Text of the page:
|Laden Wt tonnes||2||370|
|Cruisin' speed km/h||60||881|
He is the third generation of Piccards to break records. His Grandfather Auguste took a balloon higher above the Earth than anyone else before in 1931 and then broke his own record the following year. It wasn't solely as a dare: he gathered new information about cosmic rays from far above the breathable atmosphere. His final height of 23,000m was nearer 3x the height of Everest than 2x. Auguste's son and Bertrand's father, Jacques Piccard went down and down. He plunged a bathyscaphe Trieste to a depth of 11.7km and settled on the floor of the Mariana Trench in the Western Pacific. You can't get lower than that. Those Piccards! The motto for the Olympics is Citius, Altius, Fortius, Faster, Higher, Stronger. Maybe theirs should be higher, lower, cheaper. Although nobody is claiming the ultra-high-tech Si2 is cheap. but it is trying to be a prototype for a different way of travelling. Less noise, smaller foot-print, slower. As Bertrand Piccard put it "I went in search of new ideas blowing in the wind, to try and live better on Earth in my roles as doctor and human being."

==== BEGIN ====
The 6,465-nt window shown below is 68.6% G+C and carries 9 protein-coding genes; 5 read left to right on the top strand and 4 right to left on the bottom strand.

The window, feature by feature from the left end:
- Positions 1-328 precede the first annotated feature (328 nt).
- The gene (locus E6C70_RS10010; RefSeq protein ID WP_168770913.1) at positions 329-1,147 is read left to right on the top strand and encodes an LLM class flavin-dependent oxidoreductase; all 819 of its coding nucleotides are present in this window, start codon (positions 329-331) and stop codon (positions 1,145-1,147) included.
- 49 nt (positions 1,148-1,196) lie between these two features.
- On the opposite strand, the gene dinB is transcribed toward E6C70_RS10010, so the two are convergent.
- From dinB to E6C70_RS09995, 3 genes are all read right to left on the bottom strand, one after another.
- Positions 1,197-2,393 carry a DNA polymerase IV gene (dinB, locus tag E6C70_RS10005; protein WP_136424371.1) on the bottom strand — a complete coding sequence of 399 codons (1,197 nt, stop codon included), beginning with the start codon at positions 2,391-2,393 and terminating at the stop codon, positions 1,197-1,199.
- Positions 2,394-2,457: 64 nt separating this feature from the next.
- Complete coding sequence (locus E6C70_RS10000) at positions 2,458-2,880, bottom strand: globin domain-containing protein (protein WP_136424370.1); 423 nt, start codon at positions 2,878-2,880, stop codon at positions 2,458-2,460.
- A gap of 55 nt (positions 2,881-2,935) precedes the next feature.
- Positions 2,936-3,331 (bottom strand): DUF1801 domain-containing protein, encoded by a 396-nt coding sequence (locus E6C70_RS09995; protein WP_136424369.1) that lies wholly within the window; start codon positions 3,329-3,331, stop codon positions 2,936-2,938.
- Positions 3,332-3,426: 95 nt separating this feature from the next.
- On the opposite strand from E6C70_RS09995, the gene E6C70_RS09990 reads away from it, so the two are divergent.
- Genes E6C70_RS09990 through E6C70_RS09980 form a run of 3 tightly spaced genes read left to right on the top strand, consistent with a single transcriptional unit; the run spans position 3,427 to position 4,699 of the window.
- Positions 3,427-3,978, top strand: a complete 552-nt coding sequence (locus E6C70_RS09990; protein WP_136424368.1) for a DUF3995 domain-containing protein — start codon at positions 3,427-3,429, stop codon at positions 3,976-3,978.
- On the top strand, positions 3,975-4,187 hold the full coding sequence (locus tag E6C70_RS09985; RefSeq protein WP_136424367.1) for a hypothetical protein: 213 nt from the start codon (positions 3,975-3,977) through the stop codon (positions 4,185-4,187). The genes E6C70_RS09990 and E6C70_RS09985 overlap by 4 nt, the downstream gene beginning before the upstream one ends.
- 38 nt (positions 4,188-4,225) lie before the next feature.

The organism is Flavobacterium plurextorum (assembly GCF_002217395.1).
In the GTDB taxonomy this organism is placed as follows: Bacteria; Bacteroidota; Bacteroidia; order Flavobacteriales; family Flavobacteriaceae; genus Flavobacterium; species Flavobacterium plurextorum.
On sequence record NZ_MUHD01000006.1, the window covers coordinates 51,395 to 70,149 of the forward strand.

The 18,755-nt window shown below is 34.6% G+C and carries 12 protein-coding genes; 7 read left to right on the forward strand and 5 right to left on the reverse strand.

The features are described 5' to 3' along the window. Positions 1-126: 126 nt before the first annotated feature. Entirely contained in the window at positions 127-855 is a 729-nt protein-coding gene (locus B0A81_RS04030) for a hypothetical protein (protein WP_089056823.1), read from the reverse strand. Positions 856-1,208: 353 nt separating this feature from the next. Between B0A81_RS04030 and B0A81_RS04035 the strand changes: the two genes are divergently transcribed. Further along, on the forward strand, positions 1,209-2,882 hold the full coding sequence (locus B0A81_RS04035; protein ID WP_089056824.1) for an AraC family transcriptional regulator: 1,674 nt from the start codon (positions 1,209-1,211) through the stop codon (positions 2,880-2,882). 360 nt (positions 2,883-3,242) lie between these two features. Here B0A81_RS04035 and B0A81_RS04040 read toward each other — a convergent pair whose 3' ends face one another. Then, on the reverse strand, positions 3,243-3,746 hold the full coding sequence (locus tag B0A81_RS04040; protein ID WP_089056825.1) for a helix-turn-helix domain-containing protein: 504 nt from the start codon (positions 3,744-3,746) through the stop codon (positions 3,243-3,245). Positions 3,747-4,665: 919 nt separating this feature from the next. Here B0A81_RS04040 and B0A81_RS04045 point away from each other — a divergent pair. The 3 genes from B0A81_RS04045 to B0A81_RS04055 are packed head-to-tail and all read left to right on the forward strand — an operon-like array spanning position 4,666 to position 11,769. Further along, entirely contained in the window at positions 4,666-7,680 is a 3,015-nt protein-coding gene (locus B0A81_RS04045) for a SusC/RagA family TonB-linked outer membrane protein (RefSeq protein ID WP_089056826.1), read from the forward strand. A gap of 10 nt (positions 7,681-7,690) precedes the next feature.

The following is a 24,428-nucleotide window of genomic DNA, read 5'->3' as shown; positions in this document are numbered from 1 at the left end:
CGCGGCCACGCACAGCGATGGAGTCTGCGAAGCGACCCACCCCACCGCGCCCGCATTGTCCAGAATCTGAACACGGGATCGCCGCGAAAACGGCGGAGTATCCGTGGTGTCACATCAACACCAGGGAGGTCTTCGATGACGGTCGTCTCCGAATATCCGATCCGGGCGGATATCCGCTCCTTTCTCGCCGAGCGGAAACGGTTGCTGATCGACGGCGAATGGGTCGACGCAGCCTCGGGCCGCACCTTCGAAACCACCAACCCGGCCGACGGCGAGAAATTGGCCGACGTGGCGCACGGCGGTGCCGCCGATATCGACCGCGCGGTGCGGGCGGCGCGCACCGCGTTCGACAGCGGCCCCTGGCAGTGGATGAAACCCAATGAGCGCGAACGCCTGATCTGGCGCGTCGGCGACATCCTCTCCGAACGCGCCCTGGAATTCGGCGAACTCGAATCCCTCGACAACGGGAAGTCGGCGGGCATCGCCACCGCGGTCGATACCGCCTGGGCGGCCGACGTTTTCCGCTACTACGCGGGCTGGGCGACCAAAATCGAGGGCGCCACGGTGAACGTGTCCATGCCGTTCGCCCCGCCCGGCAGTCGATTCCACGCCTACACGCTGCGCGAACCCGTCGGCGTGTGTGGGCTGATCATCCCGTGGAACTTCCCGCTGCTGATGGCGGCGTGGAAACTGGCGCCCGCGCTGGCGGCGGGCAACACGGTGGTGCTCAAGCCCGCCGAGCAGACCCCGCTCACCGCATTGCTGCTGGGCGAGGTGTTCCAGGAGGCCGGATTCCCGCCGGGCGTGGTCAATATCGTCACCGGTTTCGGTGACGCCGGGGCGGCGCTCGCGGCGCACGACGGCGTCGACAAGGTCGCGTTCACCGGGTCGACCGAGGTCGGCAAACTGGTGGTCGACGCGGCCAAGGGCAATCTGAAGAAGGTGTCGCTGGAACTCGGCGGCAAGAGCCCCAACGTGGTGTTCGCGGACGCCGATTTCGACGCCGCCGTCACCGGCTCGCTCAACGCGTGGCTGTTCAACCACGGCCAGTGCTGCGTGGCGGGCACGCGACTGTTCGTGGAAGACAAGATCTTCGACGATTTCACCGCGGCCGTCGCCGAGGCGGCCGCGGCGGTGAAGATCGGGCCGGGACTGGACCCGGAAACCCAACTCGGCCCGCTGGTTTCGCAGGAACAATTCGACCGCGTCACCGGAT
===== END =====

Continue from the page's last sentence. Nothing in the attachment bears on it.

Circumnavigations? Si2 aims to complete the round-trip to Abu Dhabi within two years of starting, which is leisurely, but it could be slower: Steve Smith and Jason Lewis took 11 years; or could be faster it took Nellie Bly 72 days. Of course Dick Rutan and Jeana Yeagar zipped around non-stop in 9 days just before Christmas 1986.
And yes Trekkies, there is a [tenuous] connexion between the Piccard family and Captain "Boldly Go" Picard.